Post-2002: The Abortive ‘Exit Plan’

All the same, the 2002 election and its immediate aftermath appeared to have dented Mugabe’s confidence and, as will be discussed shortly, this might have caused him to consider an “exit plan” by the end of that year most of his politburo members – especially the likes of Solomon Mujuru, Dumiso Dabengwa and Eddison Zvobgo – had not been enthusiastic about his bid for re-election, leaving him to rely for his election campaign, on the likes of Jonathan Moyo and other “young turks” who had been appointed to cabinet after the 2000 general elections.

Also, according to some sources, Obasanjo and Mbeki acknowledged Mugabe had lost the election and, it is said, Mugabe had quietly mandated the South African president to help search for the successor from among the Zanu PF leadership (with Simba Makoni featuring g in 2002-3 till Joice Mujuru’s election as Vice President in 2004).

By January, 2003, the military leadership in Harare had almost succeeded in organising a “safe exit” for Mugabe, with a little help from the Western capitals. This refers to a story broken in the Sunday Mirror (of which I was publisher) on 12 January, 2012, a subject which received a more detailed analysis by Blessing-Miles Tendi (in the Journal of Southern African Studies, Dec. 2013).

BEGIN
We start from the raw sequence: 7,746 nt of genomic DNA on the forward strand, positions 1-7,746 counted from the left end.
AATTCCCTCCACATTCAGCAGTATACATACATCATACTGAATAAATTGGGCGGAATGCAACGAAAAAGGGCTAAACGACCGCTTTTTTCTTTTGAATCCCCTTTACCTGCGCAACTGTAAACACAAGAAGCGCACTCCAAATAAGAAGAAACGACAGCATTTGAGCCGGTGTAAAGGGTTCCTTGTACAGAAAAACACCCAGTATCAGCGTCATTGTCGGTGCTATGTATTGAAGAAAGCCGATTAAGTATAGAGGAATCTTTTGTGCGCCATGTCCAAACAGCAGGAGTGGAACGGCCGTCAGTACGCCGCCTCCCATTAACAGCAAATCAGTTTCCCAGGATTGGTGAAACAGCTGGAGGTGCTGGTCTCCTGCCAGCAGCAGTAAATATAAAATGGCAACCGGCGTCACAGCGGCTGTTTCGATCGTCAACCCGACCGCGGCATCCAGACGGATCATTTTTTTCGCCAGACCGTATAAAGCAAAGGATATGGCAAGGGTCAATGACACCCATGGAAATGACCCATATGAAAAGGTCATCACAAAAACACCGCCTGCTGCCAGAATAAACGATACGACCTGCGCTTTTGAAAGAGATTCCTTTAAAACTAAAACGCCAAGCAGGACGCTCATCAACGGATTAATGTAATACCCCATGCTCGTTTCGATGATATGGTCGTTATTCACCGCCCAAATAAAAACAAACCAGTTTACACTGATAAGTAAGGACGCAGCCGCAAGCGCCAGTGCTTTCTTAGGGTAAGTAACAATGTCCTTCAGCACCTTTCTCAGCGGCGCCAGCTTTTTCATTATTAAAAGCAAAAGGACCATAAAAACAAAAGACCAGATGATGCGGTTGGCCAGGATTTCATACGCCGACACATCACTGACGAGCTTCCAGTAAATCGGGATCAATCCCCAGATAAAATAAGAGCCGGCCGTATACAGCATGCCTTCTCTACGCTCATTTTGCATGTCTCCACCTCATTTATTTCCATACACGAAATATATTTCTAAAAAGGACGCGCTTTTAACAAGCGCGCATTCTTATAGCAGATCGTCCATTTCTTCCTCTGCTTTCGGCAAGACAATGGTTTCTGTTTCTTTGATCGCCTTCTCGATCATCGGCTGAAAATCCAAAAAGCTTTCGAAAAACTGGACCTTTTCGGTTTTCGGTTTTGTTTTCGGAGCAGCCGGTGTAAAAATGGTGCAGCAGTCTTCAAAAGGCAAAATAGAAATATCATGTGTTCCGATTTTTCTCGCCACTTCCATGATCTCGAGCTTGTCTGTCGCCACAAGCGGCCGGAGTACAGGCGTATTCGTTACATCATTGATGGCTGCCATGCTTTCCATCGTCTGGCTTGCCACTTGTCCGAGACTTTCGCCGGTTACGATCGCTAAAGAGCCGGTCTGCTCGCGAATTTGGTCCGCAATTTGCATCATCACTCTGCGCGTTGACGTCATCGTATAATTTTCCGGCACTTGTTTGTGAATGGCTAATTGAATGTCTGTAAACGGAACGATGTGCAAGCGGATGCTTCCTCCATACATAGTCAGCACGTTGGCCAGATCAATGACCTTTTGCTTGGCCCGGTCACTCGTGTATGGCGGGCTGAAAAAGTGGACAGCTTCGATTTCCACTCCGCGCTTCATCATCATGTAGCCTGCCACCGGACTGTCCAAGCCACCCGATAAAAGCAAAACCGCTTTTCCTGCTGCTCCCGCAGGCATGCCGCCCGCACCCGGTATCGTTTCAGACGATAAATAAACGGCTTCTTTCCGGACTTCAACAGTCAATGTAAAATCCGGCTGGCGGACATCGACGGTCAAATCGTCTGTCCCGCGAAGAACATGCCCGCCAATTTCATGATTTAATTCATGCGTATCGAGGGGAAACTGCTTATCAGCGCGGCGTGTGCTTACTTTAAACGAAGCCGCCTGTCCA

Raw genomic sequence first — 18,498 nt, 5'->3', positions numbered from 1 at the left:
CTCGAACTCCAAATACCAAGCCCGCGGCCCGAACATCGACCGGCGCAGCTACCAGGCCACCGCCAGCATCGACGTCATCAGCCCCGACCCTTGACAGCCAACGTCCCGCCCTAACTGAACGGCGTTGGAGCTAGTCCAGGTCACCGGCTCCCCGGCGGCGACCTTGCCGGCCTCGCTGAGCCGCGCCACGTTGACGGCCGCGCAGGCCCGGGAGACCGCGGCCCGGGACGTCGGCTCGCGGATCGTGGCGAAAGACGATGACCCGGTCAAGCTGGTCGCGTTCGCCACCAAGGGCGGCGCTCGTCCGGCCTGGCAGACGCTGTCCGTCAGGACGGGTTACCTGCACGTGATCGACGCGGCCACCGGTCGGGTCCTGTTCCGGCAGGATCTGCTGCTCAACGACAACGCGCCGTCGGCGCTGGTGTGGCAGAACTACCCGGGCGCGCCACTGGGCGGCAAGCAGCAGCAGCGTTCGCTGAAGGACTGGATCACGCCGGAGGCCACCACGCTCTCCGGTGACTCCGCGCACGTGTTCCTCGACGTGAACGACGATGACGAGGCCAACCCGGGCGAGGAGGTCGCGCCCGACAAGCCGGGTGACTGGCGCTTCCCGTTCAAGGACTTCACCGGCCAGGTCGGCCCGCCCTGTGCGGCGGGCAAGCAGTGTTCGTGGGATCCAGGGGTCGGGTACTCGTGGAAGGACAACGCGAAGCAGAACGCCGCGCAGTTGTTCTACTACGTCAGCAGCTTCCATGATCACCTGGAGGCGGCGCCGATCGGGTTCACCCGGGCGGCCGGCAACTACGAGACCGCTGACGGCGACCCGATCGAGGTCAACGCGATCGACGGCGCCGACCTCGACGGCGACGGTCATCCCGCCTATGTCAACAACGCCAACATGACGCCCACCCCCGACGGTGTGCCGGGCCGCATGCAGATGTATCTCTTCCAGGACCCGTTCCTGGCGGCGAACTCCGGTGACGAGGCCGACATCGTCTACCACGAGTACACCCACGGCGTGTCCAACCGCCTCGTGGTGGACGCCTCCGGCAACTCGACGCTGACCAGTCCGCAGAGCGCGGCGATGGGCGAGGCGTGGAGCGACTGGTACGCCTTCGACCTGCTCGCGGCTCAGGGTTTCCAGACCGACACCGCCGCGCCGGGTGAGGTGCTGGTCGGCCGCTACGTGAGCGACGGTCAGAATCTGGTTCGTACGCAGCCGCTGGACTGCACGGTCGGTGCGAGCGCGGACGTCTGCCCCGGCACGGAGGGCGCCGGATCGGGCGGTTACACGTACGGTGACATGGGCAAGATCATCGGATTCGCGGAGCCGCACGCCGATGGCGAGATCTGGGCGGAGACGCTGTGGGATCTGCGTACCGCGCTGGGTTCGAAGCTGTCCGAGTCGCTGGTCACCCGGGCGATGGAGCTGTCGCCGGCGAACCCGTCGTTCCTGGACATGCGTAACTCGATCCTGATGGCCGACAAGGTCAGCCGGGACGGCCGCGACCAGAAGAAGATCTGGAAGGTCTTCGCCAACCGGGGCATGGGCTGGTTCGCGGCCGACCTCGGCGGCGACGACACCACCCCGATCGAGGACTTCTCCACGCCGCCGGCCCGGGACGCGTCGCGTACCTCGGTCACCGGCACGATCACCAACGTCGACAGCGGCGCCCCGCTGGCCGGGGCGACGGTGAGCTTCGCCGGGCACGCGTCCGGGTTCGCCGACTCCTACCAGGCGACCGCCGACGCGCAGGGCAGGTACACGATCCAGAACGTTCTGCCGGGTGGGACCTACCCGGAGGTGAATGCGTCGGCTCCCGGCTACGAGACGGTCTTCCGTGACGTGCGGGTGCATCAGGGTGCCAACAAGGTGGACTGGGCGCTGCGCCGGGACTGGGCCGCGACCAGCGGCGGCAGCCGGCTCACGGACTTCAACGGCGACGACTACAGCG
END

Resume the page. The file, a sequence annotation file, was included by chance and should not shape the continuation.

Through the services of a former Rhodesian soldier, one Colonel Lionel Dyck and his business associates, General Vitalis Zvinavashe sought to establish a power- sharing government to be headed by the then Speaker of Parliament, Emmerson Mnangagwa, with Morgan Tsvangirai as one of the Vice Presidents. (My enquiries at the time also revealed that Dumiso Dabengwa had been approached with an offer to be the other Vice President, but he declined). The plan, according to Dyck’s own confession to Tendi, was designed to address the “crisis of political legitimacy alongside deepening economic decline”, following the disputed March 2002 election:

“I said to Zvinavashe that the solution was to give Mugabe a chance to retire properly. ‘What if I get permission from the international community for Zimbabwe’s constitution to be changed to allow Mugabe to handpick a successor?’, I said to Zvinavashe. Zvinavashe said if I can do it, I should do it. So I went around speaking to the (British) Foreign and Commonwealth Office and the American Assistant Secretary for Africa (Walter) Kansteiner. It was interesting, talking to the Brits and Americans, that they were quite happy for Zanu (PF) to continue in power for as long as Mugabe was not there. I kept relaying my dealings with the Brits and Americans to Zvinavashe. Rex (Nhongo) knew what we were up to. He was thrilled with the plan for Mugabe to leave office but cold on Mnangagwa. Rex and Mnangagwa were not cosy.”